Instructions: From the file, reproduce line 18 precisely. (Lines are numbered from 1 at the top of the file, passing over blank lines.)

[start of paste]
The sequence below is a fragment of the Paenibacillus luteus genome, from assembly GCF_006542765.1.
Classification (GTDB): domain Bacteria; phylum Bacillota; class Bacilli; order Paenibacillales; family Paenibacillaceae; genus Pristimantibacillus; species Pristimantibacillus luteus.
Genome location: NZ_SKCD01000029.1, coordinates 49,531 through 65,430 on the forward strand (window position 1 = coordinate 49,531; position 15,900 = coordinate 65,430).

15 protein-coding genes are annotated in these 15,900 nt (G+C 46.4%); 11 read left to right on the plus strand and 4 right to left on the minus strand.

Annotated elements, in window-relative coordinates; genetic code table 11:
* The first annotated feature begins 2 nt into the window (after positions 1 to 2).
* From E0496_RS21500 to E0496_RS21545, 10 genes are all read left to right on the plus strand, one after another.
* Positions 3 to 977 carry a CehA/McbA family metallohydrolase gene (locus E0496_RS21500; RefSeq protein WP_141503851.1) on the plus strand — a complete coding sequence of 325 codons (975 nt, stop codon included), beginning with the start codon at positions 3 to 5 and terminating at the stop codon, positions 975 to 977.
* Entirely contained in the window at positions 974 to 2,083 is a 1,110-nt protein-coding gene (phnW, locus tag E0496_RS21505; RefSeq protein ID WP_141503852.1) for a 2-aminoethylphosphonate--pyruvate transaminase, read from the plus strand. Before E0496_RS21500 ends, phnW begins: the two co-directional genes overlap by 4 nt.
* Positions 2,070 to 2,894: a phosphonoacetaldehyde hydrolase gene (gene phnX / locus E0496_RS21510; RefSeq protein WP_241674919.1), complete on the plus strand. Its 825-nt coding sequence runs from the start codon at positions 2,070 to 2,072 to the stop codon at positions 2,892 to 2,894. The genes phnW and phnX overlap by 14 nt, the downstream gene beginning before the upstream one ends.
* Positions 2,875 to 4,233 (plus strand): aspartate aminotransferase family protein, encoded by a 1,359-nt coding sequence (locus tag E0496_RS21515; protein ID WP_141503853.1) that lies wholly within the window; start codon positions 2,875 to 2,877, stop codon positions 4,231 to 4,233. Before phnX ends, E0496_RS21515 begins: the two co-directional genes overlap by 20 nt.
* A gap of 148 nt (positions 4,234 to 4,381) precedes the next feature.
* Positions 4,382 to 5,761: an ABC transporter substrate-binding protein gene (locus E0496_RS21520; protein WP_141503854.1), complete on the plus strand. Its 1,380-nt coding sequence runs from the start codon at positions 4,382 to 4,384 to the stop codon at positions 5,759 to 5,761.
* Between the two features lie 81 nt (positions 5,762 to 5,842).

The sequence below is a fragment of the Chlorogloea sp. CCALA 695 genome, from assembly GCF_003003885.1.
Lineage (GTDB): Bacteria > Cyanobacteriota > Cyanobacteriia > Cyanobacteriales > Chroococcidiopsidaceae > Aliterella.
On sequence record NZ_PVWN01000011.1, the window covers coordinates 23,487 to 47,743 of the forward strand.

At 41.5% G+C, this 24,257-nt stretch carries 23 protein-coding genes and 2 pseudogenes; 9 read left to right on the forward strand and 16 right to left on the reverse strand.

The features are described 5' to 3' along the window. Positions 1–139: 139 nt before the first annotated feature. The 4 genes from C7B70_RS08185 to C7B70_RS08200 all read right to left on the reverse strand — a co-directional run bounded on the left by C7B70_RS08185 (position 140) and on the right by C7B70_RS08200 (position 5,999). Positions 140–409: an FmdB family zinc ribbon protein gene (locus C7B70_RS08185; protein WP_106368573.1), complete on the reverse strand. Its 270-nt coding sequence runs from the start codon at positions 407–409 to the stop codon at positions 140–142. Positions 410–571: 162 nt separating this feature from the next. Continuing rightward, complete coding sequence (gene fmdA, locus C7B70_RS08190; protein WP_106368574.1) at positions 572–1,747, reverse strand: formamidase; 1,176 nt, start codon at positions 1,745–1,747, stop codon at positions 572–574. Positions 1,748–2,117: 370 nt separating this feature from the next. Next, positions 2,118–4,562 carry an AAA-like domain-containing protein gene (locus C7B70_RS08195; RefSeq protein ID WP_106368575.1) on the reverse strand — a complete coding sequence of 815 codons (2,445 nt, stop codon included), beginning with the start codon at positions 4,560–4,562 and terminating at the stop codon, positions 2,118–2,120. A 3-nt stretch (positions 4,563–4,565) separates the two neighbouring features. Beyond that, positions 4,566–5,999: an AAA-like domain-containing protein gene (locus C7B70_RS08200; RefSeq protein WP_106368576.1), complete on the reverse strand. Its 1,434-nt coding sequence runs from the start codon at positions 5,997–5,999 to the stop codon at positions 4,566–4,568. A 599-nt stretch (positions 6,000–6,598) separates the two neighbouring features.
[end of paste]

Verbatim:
At 41.5% G+C, this 24,257-nt stretch carries 23 protein-coding genes and 2 pseudogenes; 9 read left to right on the forward strand and 16 right to left on the reverse strand.